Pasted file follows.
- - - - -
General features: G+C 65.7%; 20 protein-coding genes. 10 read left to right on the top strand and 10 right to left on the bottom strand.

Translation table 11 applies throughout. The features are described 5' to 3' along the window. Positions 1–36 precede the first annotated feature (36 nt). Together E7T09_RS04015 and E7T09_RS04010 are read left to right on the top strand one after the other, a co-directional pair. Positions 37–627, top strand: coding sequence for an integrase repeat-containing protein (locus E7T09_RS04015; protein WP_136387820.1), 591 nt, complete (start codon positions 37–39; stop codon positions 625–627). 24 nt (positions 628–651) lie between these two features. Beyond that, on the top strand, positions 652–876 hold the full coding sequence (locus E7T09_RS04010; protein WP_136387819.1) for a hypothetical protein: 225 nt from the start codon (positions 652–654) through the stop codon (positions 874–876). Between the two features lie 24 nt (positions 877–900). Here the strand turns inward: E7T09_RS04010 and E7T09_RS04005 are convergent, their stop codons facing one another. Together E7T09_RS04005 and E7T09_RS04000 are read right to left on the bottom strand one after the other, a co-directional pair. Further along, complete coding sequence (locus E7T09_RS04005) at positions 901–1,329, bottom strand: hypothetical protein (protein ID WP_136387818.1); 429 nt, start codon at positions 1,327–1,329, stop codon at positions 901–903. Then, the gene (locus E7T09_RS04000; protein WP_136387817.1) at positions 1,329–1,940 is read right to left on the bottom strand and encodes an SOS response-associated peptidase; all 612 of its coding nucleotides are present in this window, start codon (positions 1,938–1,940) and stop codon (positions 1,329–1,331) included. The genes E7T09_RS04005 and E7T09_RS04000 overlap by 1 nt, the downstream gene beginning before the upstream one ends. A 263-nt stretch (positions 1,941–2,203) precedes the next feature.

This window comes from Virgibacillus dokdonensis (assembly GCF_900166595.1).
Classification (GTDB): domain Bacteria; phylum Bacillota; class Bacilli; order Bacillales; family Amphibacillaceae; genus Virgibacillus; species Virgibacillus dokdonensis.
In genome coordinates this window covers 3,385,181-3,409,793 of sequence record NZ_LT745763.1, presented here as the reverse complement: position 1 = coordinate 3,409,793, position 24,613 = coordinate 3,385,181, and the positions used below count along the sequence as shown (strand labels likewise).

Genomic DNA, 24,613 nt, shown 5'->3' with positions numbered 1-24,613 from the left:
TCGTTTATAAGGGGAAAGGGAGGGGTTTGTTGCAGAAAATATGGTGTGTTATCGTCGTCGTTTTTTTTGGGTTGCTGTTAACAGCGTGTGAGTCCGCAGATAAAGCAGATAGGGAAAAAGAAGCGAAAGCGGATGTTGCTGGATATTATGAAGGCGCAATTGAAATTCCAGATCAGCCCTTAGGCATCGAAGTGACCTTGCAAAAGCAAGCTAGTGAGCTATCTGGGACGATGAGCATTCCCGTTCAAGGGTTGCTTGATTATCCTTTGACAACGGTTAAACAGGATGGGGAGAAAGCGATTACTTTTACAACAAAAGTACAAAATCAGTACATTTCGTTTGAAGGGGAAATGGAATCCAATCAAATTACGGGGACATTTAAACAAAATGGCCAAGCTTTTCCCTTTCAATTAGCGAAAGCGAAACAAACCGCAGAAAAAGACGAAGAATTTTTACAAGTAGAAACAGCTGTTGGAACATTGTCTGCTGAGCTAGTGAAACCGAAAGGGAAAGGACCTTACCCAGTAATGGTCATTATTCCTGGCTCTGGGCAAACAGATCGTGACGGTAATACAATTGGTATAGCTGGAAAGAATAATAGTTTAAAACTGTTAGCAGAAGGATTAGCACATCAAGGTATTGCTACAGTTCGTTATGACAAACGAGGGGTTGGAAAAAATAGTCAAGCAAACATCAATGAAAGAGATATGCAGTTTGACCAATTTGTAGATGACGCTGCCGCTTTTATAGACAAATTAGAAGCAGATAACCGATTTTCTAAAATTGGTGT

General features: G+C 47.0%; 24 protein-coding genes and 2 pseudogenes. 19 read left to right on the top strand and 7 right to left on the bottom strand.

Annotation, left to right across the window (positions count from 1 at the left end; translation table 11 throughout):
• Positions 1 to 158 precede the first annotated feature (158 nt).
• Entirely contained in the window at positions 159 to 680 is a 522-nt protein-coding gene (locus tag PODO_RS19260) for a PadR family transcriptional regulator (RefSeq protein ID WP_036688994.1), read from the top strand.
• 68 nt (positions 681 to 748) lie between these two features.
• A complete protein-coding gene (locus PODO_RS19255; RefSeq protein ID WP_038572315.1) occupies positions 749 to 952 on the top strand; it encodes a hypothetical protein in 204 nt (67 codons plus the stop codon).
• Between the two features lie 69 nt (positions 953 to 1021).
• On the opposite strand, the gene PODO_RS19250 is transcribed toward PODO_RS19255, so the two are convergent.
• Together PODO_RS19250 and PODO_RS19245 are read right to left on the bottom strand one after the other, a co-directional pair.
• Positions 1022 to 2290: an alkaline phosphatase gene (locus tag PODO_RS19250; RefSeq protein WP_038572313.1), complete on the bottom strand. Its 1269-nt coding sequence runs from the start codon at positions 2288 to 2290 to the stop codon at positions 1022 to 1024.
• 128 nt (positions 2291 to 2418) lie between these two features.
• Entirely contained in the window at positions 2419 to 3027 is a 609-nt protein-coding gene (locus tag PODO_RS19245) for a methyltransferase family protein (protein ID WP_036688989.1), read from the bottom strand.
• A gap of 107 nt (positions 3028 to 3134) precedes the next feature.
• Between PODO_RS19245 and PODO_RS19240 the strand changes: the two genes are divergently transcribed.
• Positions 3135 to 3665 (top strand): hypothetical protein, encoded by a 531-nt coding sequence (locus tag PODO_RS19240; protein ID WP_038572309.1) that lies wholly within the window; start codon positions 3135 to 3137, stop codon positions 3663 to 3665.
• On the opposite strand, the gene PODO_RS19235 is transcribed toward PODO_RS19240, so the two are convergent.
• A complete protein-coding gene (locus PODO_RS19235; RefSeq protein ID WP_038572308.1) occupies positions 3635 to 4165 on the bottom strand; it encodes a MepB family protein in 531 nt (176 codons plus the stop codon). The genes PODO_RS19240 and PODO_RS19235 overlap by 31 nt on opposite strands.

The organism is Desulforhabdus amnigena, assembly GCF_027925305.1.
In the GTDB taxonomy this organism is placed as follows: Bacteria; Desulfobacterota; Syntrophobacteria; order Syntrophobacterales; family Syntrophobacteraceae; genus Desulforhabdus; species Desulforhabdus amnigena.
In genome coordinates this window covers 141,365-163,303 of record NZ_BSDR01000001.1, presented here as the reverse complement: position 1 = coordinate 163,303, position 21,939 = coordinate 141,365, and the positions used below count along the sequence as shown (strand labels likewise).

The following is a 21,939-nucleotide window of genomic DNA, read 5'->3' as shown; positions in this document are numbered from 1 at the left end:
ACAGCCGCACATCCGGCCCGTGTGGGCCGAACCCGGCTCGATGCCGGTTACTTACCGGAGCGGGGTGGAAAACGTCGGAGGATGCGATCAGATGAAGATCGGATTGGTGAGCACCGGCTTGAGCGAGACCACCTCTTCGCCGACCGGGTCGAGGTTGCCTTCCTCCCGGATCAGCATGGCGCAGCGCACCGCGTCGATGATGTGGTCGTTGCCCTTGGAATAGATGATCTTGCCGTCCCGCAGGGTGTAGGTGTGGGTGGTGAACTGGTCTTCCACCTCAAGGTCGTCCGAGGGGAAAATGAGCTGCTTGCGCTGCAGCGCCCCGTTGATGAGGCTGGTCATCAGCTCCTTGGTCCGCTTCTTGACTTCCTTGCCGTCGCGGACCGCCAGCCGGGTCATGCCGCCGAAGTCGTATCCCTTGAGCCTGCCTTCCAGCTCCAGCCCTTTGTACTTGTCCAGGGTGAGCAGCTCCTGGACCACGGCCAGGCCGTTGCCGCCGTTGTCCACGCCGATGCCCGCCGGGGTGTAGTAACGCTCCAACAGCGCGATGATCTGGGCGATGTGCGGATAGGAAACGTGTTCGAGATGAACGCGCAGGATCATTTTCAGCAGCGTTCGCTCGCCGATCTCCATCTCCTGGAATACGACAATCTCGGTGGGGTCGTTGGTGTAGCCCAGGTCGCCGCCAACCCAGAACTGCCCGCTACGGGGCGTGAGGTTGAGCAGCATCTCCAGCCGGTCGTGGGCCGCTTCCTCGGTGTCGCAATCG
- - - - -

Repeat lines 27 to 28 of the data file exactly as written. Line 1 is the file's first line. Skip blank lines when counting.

In genome coordinates this window covers 141,365-163,303 of record NZ_BSDR01000001.1, presented here as the reverse complement: position 1 = coordinate 163,303, position 21,939 = coordinate 141,365, and the positions used below count along the sequence as shown (strand labels likewise).

The following is a 21,939-nucleotide window of genomic DNA, read 5'->3' as shown; positions in this document are numbered from 1 at the left end: